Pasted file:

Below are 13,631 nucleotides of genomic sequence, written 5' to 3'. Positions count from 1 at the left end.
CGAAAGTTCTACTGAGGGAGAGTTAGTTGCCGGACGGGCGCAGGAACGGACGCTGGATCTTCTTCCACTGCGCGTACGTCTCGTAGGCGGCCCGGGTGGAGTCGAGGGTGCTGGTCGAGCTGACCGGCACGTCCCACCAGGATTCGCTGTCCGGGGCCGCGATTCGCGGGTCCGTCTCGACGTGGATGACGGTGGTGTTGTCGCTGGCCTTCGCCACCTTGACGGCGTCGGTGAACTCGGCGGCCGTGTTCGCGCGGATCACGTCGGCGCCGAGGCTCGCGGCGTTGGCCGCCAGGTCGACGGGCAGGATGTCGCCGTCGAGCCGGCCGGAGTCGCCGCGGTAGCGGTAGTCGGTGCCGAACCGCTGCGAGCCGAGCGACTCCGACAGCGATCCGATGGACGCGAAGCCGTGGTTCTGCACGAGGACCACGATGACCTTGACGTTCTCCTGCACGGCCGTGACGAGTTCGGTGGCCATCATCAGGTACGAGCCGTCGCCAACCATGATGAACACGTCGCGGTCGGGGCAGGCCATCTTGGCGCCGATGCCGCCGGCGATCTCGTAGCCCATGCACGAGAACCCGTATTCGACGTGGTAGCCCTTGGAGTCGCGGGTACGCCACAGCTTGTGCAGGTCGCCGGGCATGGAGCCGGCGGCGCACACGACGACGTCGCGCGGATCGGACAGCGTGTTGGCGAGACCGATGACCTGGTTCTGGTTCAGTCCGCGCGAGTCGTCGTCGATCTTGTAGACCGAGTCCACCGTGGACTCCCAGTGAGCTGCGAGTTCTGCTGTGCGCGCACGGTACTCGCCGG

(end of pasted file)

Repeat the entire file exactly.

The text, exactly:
Below are 13,631 nucleotides of genomic sequence, written 5' to 3'. Positions count from 1 at the left end.
CGAAAGTTCTACTGAGGGAGAGTTAGTTGCCGGACGGGCGCAGGAACGGACGCTGGATCTTCTTCCACTGCGCGTACGTCTCGTAGGCGGCCCGGGTGGAGTCGAGGGTGCTGGTCGAGCTGACCGGCACGTCCCACCAGGATTCGCTGTCCGGGGCCGCGATTCGCGGGTCCGTCTCGACGTGGATGACGGTGGTGTTGTCGCTGGCCTTCGCCACCTTGACGGCGTCGGTGAACTCGGCGGCCGTGTTCGCGCGGATCACGTCGGCGCCGAGGCTCGCGGCGTTGGCCGCCAGGTCGACGGGCAGGATGTCGCCGTCGAGCCGGCCGGAGTCGCCGCGGTAGCGGTAGTCGGTGCCGAACCGCTGCGAGCCGAGCGACTCCGACAGCGATCCGATGGACGCGAAGCCGTGGTTCTGCACGAGGACCACGATGACCTTGACGTTCTCCTGCACGGCCGTGACGAGTTCGGTGGCCATCATCAGGTACGAGCCGTCGCCAACCATGATGAACACGTCGCGGTCGGGGCAGGCCATCTTGGCGCCGATGCCGCCGGCGATCTCGTAGCCCATGCACGAGAACCCGTATTCGACGTGGTAGCCCTTGGAGTCGCGGGTACGCCACAGCTTGTGCAGGTCGCCGGGCATGGAGCCGGCGGCGCACACGACGACGTCGCGCGGATCGGACAGCGTGTTGGCGAGACCGATGACCTGGTTCTGGTTCAGTCCGCGCGAGTCGTCGTCGATCTTGTAGACCGAGTCCACCGTGGACTCCCAGTGAGCTGCGAGTTCTGCTGTGCGCGCACGGTACTCGCCGG